All things around us are made of atoms.

The clothes we wear, the buildings we live in, the air around us, even our own bodies. Atoms are the microscopic building blocks of every solid, liquid or gas. If all the atoms in a substance are the same type - it is called an element. This means it cannot be broken down into any "ingredients". Oxygen (chemical symbol O) is a pure element. Oxygen is oxygen - it is not made up of anything else. If a substance contains more than one element, it is either a compound or a mixture. We will discuss these later, for now let's stick to elements. We said before that elements have no "ingredients" - but actually they do. Even a tiny atom is built of smaller building blocks. All atoms are built of 3 basic things : Protons, Neutrons, and Electrons. The simplest atom is Hydrogen. A hydrogen atom is built of one proton and one electron. The proton sits in the centre of the atom and forms the nucleus of hydrogen. The electron spins around the nucleus - a bit like a moon orbiting a planet. Hydrogen, as you can see in the diagram below, does not have any neutrons. Larger atoms have many protons and neutrons in their nucleus, and have many orbiting electrons.

So why doesn't the electron just spin off ? Why does it stay orbiting the nucleus? The answer is that the electron is attracted to the nucleus because of its 'charge'. Electrons have a negative charge and protons have a positive charge (neutrons do not have a charge). Opposite charges attract each other. Need help to understand charge attraction? This is why clothing taken from the drying machine 'clings'. A static charge is formed when the clothing rubs together in the machine, and this builds up a negative charge. The negative clothing is then attracted to more positively charged things around it. The force caused by the spinning, which should cause the electron to spin off away from the nucleus, is balanced by the charge force attracting the electron towards the nucleus. So it doesn't fly off OR cling to the nucleus, it spins around being pulled equally in both directions.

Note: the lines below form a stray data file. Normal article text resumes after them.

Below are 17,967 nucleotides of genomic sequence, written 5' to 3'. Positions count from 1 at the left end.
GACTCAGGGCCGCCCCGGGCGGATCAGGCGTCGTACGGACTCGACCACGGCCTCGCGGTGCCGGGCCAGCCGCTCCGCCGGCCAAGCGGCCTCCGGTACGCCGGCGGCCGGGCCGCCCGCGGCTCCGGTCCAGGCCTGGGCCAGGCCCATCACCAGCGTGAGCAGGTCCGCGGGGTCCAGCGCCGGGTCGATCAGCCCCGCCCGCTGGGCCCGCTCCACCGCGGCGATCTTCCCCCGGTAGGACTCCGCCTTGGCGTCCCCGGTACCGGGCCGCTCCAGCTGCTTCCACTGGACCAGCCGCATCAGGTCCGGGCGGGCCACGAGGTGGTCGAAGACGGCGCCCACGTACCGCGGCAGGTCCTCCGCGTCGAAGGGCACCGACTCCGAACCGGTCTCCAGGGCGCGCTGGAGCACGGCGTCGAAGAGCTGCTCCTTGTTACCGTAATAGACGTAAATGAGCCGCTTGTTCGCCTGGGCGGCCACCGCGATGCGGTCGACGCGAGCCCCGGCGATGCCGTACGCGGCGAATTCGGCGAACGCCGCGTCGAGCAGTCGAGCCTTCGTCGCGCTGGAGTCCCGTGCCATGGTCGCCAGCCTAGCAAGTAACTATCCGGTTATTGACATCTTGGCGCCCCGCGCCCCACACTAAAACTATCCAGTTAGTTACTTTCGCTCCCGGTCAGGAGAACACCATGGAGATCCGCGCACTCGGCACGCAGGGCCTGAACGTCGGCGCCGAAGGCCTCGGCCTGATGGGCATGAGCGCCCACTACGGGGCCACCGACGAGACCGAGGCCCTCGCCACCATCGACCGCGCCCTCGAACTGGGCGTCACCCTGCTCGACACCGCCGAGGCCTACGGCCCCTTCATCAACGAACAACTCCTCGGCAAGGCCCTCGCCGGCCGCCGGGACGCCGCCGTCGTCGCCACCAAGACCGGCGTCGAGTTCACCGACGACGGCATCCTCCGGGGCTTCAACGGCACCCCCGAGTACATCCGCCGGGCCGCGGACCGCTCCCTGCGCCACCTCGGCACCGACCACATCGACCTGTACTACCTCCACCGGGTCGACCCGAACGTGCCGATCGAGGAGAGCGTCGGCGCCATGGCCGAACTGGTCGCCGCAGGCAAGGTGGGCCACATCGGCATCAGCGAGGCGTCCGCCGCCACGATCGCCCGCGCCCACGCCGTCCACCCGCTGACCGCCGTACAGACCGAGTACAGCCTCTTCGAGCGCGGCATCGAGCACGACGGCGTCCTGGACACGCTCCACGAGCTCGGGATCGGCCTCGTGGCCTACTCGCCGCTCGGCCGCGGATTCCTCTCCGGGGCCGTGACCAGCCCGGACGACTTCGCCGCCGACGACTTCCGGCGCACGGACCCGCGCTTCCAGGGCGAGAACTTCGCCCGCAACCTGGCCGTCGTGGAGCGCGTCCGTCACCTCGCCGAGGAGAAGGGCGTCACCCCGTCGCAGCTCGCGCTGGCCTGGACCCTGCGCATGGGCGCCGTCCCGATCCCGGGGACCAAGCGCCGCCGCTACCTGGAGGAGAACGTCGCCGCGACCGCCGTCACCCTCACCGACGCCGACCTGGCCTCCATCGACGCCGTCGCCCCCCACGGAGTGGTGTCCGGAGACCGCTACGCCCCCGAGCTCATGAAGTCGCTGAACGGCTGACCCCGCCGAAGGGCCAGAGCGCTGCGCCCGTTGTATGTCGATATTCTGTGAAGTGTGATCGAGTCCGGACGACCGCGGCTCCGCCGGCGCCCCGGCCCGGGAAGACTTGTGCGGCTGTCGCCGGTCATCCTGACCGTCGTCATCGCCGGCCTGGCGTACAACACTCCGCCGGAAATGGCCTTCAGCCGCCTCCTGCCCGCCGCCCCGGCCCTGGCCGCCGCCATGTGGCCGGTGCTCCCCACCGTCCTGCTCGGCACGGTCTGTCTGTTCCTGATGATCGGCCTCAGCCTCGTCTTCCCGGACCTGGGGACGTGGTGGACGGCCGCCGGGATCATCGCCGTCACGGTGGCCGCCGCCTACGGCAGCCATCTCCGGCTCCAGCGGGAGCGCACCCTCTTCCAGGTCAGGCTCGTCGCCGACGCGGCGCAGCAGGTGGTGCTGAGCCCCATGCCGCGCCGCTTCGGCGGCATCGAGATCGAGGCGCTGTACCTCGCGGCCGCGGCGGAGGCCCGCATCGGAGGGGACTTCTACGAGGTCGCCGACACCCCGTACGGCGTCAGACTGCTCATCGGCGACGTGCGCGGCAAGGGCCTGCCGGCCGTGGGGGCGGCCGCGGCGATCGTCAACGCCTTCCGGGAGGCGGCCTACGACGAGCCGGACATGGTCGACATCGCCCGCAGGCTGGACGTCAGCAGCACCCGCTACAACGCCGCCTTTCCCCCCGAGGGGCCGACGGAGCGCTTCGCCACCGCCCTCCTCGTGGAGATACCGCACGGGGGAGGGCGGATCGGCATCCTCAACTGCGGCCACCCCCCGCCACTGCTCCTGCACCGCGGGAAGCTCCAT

Although the proton has a positive charge, and the electron has a negative charge, the atom itself has no charge - it is neutral. All atoms have the same number of negative orbiting electrons as they have positive protons in their nucleus (each '+' is cancelled out by a '-'). If you have trouble grasping this - just do the maths. Every proton is +1, every electron is -1, and the total of all protons and electrons has to be zero. know that opposite charges attract each other, but the converse is also true - the same charges repel each other. When there is just one proton in the nucleus (like the Hydrogen we just looked at), there isn't a problem, but if we had two protons in the nucleus, lying side by side, they would repel each other. They need something to keep them apart. Enter the neutron. If we draw another element, with two protons in the nucleus, we have a different element - Helium.

It is the number of protons in an atom that determines which element it is. Because Helium has 2 protons, it needs 2 electrons to be charge neutral (2 positives need 2 negatives). Also notice that Helium has 2 neutrons in the nucleus to keep the positive protons from repelling each other and breaking the atom apart. Because neutrons do not have a charge, they do not affect the overall charge of the atom. We could carry on drawing bigger atoms with increasing numbers of protons, neutrons, and electrons. If we did this, we would draw the elements described in the table below :